Ragnarok Online is a massively multiplayer point-and-click RPG, meaning you can play it without having to use cumbersome things like your keyboard or your brain. First you select a character. You can choose from a grand total of 1 starting class, and you can have 7 unique looks, so no matter how you look you'll have a lot of identical twins in the land of Ragnarok. Then you get to play the game itself, which is an absolute blast. First you find an enemy, meaning anything wandering around that isn't a player. Then you click on it, and your guy runs over and kills it. Or if your guy is weak, he gets killed by whatever it is you just tried to attack. Once you've done this, you've experienced the entirety of Ragnarok Online's deep and complex gameplay. If you click on enough enemies, your guy goes up a level, which means you are a little bit stronger and you can go click on some slightly different enemies without dying. You can get the same experience by going to the nearest park and kicking gradually bigger and bigger rocks. People in Korea can't do this, since rocks have been outlawed in Korea ever since a protestor hit Kim Dae Jung in the eye with one in 1996, but that's no excuse for this game getting played in America.Here's another beautiful loading screen. Nope, I'm not kidding about this one either.If you want to investigate the many wonderful things Ragnarok Online has to offer, you can check out their website. You can select one of three languages - Korean, Japanese or English. The English version looks like it was written by a 12-year-old Chinese boy who was clubbed senseless, shipped to America in a sealed cask and allowed 5 minutes to read a Berenstain Bears book to learn English before being chained to a chair and forced to write a website on a 386 laptop with a monochrome monitor that randomly turns itself on and off. Either the money they spent drawing the seven different characters drained their whole budget and they couldn't afford a translator, or the translation is perfect and the people who wrote the game can't even speak Korean properly. Perhaps Gravity is made entirely of disgruntled tech workers who were fired by the Korean government after they were found working on a project that didn't involve nuclear weapons. The front page gives you such wonderful news bytes as Server doesn't stabilized yet and `ragnarokonline.it'is NOT an official website. But the real fun is in reading the descriptions of the different enemies you get to click on.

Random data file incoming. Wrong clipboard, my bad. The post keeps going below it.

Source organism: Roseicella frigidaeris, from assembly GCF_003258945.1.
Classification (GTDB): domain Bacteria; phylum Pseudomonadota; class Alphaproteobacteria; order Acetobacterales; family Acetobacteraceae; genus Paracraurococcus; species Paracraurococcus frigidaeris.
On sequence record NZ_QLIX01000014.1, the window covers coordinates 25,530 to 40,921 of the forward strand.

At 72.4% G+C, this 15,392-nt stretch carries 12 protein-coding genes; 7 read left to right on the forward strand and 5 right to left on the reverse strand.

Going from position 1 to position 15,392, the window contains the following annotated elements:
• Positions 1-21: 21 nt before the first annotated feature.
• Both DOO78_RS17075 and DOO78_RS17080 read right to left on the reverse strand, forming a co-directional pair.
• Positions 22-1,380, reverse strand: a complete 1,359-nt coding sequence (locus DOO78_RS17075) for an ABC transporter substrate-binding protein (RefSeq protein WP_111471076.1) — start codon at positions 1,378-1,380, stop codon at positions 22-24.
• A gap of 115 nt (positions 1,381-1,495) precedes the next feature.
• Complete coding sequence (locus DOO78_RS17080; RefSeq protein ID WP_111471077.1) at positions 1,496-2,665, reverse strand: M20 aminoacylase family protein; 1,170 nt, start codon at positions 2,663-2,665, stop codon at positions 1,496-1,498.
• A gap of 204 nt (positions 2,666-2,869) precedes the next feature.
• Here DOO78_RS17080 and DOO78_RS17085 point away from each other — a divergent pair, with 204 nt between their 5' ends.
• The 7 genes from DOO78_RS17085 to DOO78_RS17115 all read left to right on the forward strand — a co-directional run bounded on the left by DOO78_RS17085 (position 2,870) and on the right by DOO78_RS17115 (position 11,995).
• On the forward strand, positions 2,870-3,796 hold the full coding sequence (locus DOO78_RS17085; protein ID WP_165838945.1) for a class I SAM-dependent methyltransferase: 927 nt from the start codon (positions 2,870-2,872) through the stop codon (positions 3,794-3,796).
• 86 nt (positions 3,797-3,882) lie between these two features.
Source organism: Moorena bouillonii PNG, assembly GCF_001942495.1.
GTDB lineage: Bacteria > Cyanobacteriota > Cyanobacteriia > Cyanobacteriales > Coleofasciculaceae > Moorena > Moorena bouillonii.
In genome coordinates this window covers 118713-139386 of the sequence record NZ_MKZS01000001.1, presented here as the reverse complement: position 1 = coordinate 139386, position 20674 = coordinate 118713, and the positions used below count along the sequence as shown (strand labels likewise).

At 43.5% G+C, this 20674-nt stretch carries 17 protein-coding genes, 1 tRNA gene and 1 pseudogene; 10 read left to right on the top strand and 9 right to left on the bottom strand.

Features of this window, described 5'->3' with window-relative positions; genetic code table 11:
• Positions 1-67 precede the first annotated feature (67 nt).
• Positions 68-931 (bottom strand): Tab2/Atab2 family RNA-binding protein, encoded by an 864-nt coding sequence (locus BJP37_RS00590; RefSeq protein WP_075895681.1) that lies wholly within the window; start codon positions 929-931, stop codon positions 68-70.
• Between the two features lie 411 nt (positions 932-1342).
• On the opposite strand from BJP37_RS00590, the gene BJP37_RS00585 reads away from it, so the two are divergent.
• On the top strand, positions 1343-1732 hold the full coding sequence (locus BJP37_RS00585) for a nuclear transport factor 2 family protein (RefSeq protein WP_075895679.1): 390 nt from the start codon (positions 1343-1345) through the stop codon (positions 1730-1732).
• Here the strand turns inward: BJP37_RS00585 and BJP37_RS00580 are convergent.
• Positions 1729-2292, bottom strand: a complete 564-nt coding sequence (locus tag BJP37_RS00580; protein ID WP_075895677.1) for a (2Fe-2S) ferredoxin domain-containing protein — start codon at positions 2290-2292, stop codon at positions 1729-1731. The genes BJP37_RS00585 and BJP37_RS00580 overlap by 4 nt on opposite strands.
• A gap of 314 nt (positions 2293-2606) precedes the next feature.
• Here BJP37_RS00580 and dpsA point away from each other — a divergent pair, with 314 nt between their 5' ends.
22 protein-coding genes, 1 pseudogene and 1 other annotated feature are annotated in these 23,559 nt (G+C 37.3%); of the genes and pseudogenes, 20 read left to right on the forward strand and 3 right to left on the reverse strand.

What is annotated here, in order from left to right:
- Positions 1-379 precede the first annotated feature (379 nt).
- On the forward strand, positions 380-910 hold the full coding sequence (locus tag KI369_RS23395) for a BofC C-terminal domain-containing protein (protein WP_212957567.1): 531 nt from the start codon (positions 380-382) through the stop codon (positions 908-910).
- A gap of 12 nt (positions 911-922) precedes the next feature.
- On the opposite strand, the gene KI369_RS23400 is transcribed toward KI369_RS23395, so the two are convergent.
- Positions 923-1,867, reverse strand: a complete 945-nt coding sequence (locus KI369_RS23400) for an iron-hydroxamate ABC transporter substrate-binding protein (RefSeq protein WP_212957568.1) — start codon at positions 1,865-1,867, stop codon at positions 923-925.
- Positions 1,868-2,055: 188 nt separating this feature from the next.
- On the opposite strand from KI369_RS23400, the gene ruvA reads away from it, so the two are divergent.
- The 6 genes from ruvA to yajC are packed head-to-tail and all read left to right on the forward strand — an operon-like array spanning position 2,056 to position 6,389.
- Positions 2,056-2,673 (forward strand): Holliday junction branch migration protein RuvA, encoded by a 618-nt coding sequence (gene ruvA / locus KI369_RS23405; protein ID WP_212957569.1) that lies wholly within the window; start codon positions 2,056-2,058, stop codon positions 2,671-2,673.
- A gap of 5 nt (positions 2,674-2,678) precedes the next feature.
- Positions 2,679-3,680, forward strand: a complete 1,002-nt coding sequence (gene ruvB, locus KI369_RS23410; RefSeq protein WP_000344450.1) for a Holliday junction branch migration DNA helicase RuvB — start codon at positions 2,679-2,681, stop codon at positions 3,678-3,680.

Fabre: Larva of Creamee. Good for novice to deal with. Sometimes it becomes a Pupa.
Condor: An old bird living in desert. It causes pity for people by flying so weak. But it returns attack fiercely when attacked.
Golem: Created by a wizard's spell. Stone man. Heart made out of rock. It loves nature and is easy-going. Physical attacks do not work on it.
If there's one thing we dead people hate, it's wanderers who come up and start talking to us when they don't have a leaf!Similar broken-English phrases direct you to download the client, and then run 104 (yes, 104) patches on it. If you are somehow stupid enough to do this, you will be like Lance. As I may have mentioned once or twice, Lance plays Ragnarok Online. But why does he? Was he dropped on his head in the middle of I-405 as a baby? Did he suffer a tragic accident in which he lost functionality in the part of his brain he would normally use to distinguish between good games and bad games? Is he secretly a Korean? There's no way to tell for sure. But do your part to help quell this rising evil. The next time you see Lance, point at him and then, in the tone of voice you'd use to tell an inmate he didn't make parole, say "Lance...you know what? You play Ragnarok Online."
In the coming days Prombles will completely revolutionize the way we think about useless household devices. With less expensive alternatives like Amazon's Echo and Google Home already on the market, what can our smart speaker offer you, the customer?
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